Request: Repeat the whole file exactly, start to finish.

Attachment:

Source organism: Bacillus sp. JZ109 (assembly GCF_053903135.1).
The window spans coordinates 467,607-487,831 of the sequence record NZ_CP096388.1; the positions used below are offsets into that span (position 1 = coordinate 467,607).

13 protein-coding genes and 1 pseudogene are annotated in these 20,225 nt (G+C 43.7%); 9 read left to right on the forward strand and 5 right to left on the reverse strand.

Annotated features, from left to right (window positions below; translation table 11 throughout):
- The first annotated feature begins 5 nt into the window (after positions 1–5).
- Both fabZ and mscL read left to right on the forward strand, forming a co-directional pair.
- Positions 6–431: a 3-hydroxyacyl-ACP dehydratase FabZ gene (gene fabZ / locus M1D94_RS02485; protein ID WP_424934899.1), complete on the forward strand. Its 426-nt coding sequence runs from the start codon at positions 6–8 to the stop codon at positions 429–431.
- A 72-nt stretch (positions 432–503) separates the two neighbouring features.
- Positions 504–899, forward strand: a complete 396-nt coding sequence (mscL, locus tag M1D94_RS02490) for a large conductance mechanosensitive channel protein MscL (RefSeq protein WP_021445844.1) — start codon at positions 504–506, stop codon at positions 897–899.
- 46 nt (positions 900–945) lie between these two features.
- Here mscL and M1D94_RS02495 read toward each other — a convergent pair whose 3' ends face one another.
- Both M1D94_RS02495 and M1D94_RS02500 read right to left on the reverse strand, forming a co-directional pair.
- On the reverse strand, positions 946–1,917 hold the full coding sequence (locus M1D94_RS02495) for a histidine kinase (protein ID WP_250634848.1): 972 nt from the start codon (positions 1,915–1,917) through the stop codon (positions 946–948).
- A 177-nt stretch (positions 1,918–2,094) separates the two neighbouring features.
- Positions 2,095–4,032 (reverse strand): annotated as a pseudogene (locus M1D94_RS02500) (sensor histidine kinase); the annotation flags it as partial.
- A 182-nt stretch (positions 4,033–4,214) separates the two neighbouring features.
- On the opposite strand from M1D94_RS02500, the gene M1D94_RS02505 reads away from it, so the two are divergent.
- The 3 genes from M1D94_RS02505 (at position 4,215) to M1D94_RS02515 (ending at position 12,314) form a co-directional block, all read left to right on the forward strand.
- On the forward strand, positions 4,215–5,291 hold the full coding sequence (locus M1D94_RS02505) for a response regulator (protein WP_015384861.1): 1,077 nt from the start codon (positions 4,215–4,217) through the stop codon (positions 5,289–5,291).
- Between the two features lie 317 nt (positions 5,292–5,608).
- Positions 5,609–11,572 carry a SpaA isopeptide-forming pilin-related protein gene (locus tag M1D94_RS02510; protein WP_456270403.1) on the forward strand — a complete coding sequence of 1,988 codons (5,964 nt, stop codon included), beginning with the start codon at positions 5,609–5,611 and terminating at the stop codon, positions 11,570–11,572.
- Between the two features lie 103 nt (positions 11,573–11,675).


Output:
Source organism: Bacillus sp. JZ109 (assembly GCF_053903135.1).
The window spans coordinates 467,607-487,831 of the sequence record NZ_CP096388.1; the positions used below are offsets into that span (position 1 = coordinate 467,607).

13 protein-coding genes and 1 pseudogene are annotated in these 20,225 nt (G+C 43.7%); 9 read left to right on the forward strand and 5 right to left on the reverse strand.

Annotated features, from left to right (window positions below; translation table 11 throughout):
- The first annotated feature begins 5 nt into the window (after positions 1–5).
- Both fabZ and mscL read left to right on the forward strand, forming a co-directional pair.
- Positions 6–431: a 3-hydroxyacyl-ACP dehydratase FabZ gene (gene fabZ / locus M1D94_RS02485; protein ID WP_424934899.1), complete on the forward strand. Its 426-nt coding sequence runs from the start codon at positions 6–8 to the stop codon at positions 429–431.
- A 72-nt stretch (positions 432–503) separates the two neighbouring features.
- Positions 504–899, forward strand: a complete 396-nt coding sequence (mscL, locus tag M1D94_RS02490) for a large conductance mechanosensitive channel protein MscL (RefSeq protein WP_021445844.1) — start codon at positions 504–506, stop codon at positions 897–899.
- 46 nt (positions 900–945) lie between these two features.
- Here mscL and M1D94_RS02495 read toward each other — a convergent pair whose 3' ends face one another.
- Both M1D94_RS02495 and M1D94_RS02500 read right to left on the reverse strand, forming a co-directional pair.
- On the reverse strand, positions 946–1,917 hold the full coding sequence (locus M1D94_RS02495) for a histidine kinase (protein ID WP_250634848.1): 972 nt from the start codon (positions 1,915–1,917) through the stop codon (positions 946–948).
- A 177-nt stretch (positions 1,918–2,094) separates the two neighbouring features.
- Positions 2,095–4,032 (reverse strand): annotated as a pseudogene (locus M1D94_RS02500) (sensor histidine kinase); the annotation flags it as partial.
- A 182-nt stretch (positions 4,033–4,214) separates the two neighbouring features.
- On the opposite strand from M1D94_RS02500, the gene M1D94_RS02505 reads away from it, so the two are divergent.
- The 3 genes from M1D94_RS02505 (at position 4,215) to M1D94_RS02515 (ending at position 12,314) form a co-directional block, all read left to right on the forward strand.
- On the forward strand, positions 4,215–5,291 hold the full coding sequence (locus M1D94_RS02505) for a response regulator (protein WP_015384861.1): 1,077 nt from the start codon (positions 4,215–4,217) through the stop codon (positions 5,289–5,291).
- Between the two features lie 317 nt (positions 5,292–5,608).
- Positions 5,609–11,572 carry a SpaA isopeptide-forming pilin-related protein gene (locus tag M1D94_RS02510; protein WP_456270403.1) on the forward strand — a complete coding sequence of 1,988 codons (5,964 nt, stop codon included), beginning with the start codon at positions 5,609–5,611 and terminating at the stop codon, positions 11,570–11,572.
- Between the two features lie 103 nt (positions 11,573–11,675).